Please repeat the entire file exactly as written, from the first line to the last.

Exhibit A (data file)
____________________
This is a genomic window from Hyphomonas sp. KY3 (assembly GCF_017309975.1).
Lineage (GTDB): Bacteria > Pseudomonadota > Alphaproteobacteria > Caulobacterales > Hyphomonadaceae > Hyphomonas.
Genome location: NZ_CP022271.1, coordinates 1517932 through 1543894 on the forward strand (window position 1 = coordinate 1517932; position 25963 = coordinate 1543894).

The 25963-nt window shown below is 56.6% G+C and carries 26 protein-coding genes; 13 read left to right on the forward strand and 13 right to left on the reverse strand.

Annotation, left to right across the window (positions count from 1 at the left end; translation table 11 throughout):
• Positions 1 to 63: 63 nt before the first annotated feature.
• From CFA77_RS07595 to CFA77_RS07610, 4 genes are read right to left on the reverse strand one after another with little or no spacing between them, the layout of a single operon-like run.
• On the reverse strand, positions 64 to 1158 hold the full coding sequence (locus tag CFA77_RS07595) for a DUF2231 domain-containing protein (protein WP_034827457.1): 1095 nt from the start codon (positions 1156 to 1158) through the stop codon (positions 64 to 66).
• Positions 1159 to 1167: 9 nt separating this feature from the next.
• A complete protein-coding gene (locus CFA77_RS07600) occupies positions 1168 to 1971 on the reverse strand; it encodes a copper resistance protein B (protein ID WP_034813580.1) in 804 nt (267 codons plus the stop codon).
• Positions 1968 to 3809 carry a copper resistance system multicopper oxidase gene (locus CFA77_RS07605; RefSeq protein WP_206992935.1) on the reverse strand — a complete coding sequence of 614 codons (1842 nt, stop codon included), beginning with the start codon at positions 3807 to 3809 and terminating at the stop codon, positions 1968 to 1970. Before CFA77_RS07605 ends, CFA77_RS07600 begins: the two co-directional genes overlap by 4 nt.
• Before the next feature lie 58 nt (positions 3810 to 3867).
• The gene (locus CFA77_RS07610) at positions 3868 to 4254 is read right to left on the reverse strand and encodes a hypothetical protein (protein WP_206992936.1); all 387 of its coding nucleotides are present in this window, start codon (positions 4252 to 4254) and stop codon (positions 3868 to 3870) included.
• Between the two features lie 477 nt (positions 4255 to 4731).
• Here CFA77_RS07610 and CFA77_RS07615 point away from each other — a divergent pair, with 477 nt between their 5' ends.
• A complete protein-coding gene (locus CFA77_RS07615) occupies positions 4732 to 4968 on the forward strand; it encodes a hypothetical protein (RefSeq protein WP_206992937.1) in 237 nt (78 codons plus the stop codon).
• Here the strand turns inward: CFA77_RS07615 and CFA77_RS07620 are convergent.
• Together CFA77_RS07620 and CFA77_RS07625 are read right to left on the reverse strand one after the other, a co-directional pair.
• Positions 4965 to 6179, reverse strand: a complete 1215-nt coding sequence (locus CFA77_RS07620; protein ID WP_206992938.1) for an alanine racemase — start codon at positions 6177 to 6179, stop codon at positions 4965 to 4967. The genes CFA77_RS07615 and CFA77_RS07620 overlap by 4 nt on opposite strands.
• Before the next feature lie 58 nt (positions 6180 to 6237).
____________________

This is a genomic window from Hyphomonas sp. KY3 (assembly GCF_017309975.1).
Lineage (GTDB): Bacteria > Pseudomonadota > Alphaproteobacteria > Caulobacterales > Hyphomonadaceae > Hyphomonas.
Genome location: NZ_CP022271.1, coordinates 1517932 through 1543894 on the forward strand (window position 1 = coordinate 1517932; position 25963 = coordinate 1543894).

The 25963-nt window shown below is 56.6% G+C and carries 26 protein-coding genes; 13 read left to right on the forward strand and 13 right to left on the reverse strand.

Annotation, left to right across the window (positions count from 1 at the left end; translation table 11 throughout):
• Positions 1 to 63: 63 nt before the first annotated feature.
• From CFA77_RS07595 to CFA77_RS07610, 4 genes are read right to left on the reverse strand one after another with little or no spacing between them, the layout of a single operon-like run.
• On the reverse strand, positions 64 to 1158 hold the full coding sequence (locus tag CFA77_RS07595) for a DUF2231 domain-containing protein (protein WP_034827457.1): 1095 nt from the start codon (positions 1156 to 1158) through the stop codon (positions 64 to 66).
• Positions 1159 to 1167: 9 nt separating this feature from the next.
• A complete protein-coding gene (locus CFA77_RS07600) occupies positions 1168 to 1971 on the reverse strand; it encodes a copper resistance protein B (protein ID WP_034813580.1) in 804 nt (267 codons plus the stop codon).
• Positions 1968 to 3809 carry a copper resistance system multicopper oxidase gene (locus CFA77_RS07605; RefSeq protein WP_206992935.1) on the reverse strand — a complete coding sequence of 614 codons (1842 nt, stop codon included), beginning with the start codon at positions 3807 to 3809 and terminating at the stop codon, positions 1968 to 1970. Before CFA77_RS07605 ends, CFA77_RS07600 begins: the two co-directional genes overlap by 4 nt.
• Before the next feature lie 58 nt (positions 3810 to 3867).
• The gene (locus CFA77_RS07610) at positions 3868 to 4254 is read right to left on the reverse strand and encodes a hypothetical protein (protein WP_206992936.1); all 387 of its coding nucleotides are present in this window, start codon (positions 4252 to 4254) and stop codon (positions 3868 to 3870) included.
• Between the two features lie 477 nt (positions 4255 to 4731).
• Here CFA77_RS07610 and CFA77_RS07615 point away from each other — a divergent pair, with 477 nt between their 5' ends.
• A complete protein-coding gene (locus CFA77_RS07615) occupies positions 4732 to 4968 on the forward strand; it encodes a hypothetical protein (RefSeq protein WP_206992937.1) in 237 nt (78 codons plus the stop codon).
• Here the strand turns inward: CFA77_RS07615 and CFA77_RS07620 are convergent.
• Together CFA77_RS07620 and CFA77_RS07625 are read right to left on the reverse strand one after the other, a co-directional pair.
• Positions 4965 to 6179, reverse strand: a complete 1215-nt coding sequence (locus CFA77_RS07620; protein ID WP_206992938.1) for an alanine racemase — start codon at positions 6177 to 6179, stop codon at positions 4965 to 4967. The genes CFA77_RS07615 and CFA77_RS07620 overlap by 4 nt on opposite strands.
• Before the next feature lie 58 nt (positions 6180 to 6237).